Those that read us know that we have been critical of some buyouts in the past. Notably, we have given grief to companies like Yahoo! (NASDAQ:YHOO) and Pandora (NYSE:P) who have either made a mess of trying to sell themselves or have had botched take over bids altogether. Macy's is a completely different scenario and we look at Macy's as a real commodity that is going to generate some actual demand, now that it has been reported that they are looking to sell.
It is true that the state of brick-and-mortar retail is in secular decline. That would cause many people to shy away from this scenario. People are going to, perhaps wrongly, assume that because Macy's is in brick-and-mortar retail that they are not going to be worth what they are currently trading at and that there is no way that they could command a premium to that price in a sale or joint venture situation.
This is where we completely disagree. Despite the fact that it is in brick and mortar retail, the company's real estate portfolio, valued at between $15 billion and $20 billion gives it a real foundation of tangible assets to rest on. In addition, Macy's is one of the most iconic brands not only in retail, but in America. The name itself has value and is different from brands like Sears, as Macy's has somewhat of a connotation of upscale to its name. We think that owning the name itself also likely has some appeal to bidders.
Finally, we can't forget that the company is still hugely profitable right now and that, despite lowering guidance over the last year, still generates cash and has a relatively manageable debt load. When trying to debunk a potential sale, you have to look at the balance sheet of the entity that may be acquired. Often times, companies with a significant amount of debt that are burning cash are unappealing targets for takeovers despite rumors sometimes surfacing. Macy's has appeal to a potential buyer.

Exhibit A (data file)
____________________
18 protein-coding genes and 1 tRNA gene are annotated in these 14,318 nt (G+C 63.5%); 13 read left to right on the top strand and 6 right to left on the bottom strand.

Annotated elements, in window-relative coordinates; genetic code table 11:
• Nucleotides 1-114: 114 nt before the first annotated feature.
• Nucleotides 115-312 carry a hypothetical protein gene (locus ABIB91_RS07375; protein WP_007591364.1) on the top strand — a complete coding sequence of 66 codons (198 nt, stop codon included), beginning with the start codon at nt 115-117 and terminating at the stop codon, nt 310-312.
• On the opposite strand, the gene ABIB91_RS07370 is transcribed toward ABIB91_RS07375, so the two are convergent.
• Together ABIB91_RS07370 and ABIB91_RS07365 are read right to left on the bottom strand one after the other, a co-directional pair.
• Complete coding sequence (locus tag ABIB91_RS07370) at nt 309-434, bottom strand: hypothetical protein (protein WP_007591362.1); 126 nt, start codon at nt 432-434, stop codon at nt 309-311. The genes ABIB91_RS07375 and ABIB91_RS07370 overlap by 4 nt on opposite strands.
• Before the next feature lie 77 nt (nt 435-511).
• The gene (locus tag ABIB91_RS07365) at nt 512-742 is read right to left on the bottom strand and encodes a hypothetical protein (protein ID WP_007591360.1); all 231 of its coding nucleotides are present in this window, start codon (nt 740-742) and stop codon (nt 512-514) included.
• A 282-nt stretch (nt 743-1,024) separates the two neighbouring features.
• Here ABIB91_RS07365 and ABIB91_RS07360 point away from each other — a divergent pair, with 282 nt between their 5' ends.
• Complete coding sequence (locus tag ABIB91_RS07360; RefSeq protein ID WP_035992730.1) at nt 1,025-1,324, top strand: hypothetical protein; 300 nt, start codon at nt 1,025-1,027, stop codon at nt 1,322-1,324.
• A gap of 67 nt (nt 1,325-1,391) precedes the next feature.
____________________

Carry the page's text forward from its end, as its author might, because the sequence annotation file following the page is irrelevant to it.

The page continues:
Let's look at the valuation. Right now Macy's has an EV of about $17 billion, which essentially would give you the core cash generating business for free if you were to acquire the company simply for its real estate. On an earnings basis, the company trades at a modest 10x forward earnings now, even after the 10% spike in the price on Friday. The company also trades at just 5x its CFFO over the ttm period, which was about $2B. An acquirer could buy for the real estate here and essentially get several years of decent cash generation as a call option kicker for free.
Using an extremely conservative DCF model, we have modeled out the next 5 years of FCF for Macy's, assuming terrible attrition and an 8% discount rate. There's at least $2.3 billion (about $7.70/share) in additional value to M from its cash flow stream going out 5 years. If we model out 10 years, with slightly less attrition and a discount rate of 6%, there's an aggressive case to make for there being more than $12/share in value from the company's cash flow stream. We think this value would allow a bidder to propose a premium to the company's current valuation and still offer numerous scenarios where an acquirer could make significant sums of money after dealing the company's real estate.
What a purchaser looks for when buying a company like Macy's is the ability to extract value from the company that is in excess of what they pay for it. With Macy's iconic brands, its portfolio of real estate assets and its years of cash generation that it has left, we think this is a very doable task and we think this will give Macy's appeal to a potential acquirer. We also think that the conservative nature of the company's valuation as it stands now will easily allow Macy stock to appreciate closer to, and eventually above, $40 in the event of any buyout or real estate joint venture transaction.
Disclosure: I am/we are long M.
I wrote this article myself, and it expresses my own opinions. I am not receiving compensation for it (other than from Seeking Alpha). I have no business relationship with any company whose stock is mentioned in this article.